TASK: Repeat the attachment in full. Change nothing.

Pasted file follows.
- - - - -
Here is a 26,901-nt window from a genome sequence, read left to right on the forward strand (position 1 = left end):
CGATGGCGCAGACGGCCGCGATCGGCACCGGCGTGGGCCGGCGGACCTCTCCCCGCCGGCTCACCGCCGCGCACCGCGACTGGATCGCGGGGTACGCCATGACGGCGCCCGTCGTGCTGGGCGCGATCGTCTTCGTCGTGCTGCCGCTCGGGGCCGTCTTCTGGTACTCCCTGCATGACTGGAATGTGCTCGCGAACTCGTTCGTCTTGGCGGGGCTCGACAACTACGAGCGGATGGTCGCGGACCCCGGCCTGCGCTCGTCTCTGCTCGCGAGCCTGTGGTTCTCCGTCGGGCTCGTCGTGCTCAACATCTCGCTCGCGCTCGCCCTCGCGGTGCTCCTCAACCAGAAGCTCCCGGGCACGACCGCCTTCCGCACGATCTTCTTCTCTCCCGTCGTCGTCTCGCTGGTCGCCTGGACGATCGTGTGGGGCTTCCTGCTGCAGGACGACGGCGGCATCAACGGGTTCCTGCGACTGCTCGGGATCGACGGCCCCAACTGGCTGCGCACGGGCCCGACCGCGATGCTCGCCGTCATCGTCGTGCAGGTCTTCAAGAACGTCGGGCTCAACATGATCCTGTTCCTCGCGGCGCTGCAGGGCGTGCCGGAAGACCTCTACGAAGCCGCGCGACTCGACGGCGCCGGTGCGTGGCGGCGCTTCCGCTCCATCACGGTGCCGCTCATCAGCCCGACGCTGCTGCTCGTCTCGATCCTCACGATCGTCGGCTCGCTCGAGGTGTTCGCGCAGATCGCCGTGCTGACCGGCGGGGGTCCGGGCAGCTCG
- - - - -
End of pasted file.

Here is a 26,901-nt window from a genome sequence, read left to right on the forward strand (position 1 = left end):
CGATGGCGCAGACGGCCGCGATCGGCACCGGCGTGGGCCGGCGGACCTCTCCCCGCCGGCTCACCGCCGCGCACCGCGACTGGATCGCGGGGTACGCCATGACGGCGCCCGTCGTGCTGGGCGCGATCGTCTTCGTCGTGCTGCCGCTCGGGGCCGTCTTCTGGTACTCCCTGCATGACTGGAATGTGCTCGCGAACTCGTTCGTCTTGGCGGGGCTCGACAACTACGAGCGGATGGTCGCGGACCCCGGCCTGCGCTCGTCTCTGCTCGCGAGCCTGTGGTTCTCCGTCGGGCTCGTCGTGCTCAACATCTCGCTCGCGCTCGCCCTCGCGGTGCTCCTCAACCAGAAGCTCCCGGGCACGACCGCCTTCCGCACGATCTTCTTCTCTCCCGTCGTCGTCTCGCTGGTCGCCTGGACGATCGTGTGGGGCTTCCTGCTGCAGGACGACGGCGGCATCAACGGGTTCCTGCGACTGCTCGGGATCGACGGCCCCAACTGGCTGCGCACGGGCCCGACCGCGATGCTCGCCGTCATCGTCGTGCAGGTCTTCAAGAACGTCGGGCTCAACATGATCCTGTTCCTCGCGGCGCTGCAGGGCGTGCCGGAAGACCTCTACGAAGCCGCGCGACTCGACGGCGCCGGTGCGTGGCGGCGCTTCCGCTCCATCACGGTGCCGCTCATCAGCCCGACGCTGCTGCTCGTCTCGATCCTCACGATCGTCGGCTCGCTCGAGGTGTTCGCGCAGATCGCCGTGCTGACCGGCGGGGGTCCGGGCAGCTCG